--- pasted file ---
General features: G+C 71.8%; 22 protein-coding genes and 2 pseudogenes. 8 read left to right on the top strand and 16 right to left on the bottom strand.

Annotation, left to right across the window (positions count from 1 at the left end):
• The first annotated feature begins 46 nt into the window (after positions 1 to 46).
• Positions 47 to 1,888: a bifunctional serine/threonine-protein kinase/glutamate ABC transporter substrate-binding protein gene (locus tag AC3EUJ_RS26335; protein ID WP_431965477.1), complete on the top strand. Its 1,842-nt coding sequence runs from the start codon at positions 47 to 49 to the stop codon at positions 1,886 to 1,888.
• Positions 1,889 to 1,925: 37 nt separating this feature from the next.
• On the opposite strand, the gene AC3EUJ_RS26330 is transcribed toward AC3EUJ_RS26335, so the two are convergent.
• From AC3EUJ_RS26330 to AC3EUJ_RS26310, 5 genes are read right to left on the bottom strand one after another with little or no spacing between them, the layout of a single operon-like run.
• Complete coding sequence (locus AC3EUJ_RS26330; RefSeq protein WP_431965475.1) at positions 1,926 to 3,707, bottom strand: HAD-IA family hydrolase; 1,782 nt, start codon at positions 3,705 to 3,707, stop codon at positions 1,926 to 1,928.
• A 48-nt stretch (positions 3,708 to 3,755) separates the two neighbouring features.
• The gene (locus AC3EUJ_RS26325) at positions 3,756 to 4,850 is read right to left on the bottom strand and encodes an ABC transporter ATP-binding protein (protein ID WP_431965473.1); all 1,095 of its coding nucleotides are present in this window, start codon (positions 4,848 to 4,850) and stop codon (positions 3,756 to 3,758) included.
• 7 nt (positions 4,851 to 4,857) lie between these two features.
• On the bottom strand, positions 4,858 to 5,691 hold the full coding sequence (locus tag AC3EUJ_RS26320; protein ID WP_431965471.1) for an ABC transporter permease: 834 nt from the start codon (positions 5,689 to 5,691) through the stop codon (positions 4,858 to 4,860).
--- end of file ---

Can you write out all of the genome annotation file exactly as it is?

General features: G+C 71.8%; 22 protein-coding genes and 2 pseudogenes. 8 read left to right on the top strand and 16 right to left on the bottom strand.

Annotation, left to right across the window (positions count from 1 at the left end):
• The first annotated feature begins 46 nt into the window (after positions 1 to 46).
• Positions 47 to 1,888: a bifunctional serine/threonine-protein kinase/glutamate ABC transporter substrate-binding protein gene (locus tag AC3EUJ_RS26335; protein ID WP_431965477.1), complete on the top strand. Its 1,842-nt coding sequence runs from the start codon at positions 47 to 49 to the stop codon at positions 1,886 to 1,888.
• Positions 1,889 to 1,925: 37 nt separating this feature from the next.
• On the opposite strand, the gene AC3EUJ_RS26330 is transcribed toward AC3EUJ_RS26335, so the two are convergent.
• From AC3EUJ_RS26330 to AC3EUJ_RS26310, 5 genes are read right to left on the bottom strand one after another with little or no spacing between them, the layout of a single operon-like run.
• Complete coding sequence (locus AC3EUJ_RS26330; RefSeq protein WP_431965475.1) at positions 1,926 to 3,707, bottom strand: HAD-IA family hydrolase; 1,782 nt, start codon at positions 3,705 to 3,707, stop codon at positions 1,926 to 1,928.
• A 48-nt stretch (positions 3,708 to 3,755) separates the two neighbouring features.
• The gene (locus AC3EUJ_RS26325) at positions 3,756 to 4,850 is read right to left on the bottom strand and encodes an ABC transporter ATP-binding protein (protein ID WP_431965473.1); all 1,095 of its coding nucleotides are present in this window, start codon (positions 4,848 to 4,850) and stop codon (positions 3,756 to 3,758) included.
• 7 nt (positions 4,851 to 4,857) lie between these two features.
• On the bottom strand, positions 4,858 to 5,691 hold the full coding sequence (locus tag AC3EUJ_RS26320; protein ID WP_431965471.1) for an ABC transporter permease: 834 nt from the start codon (positions 5,689 to 5,691) through the stop codon (positions 4,858 to 4,860).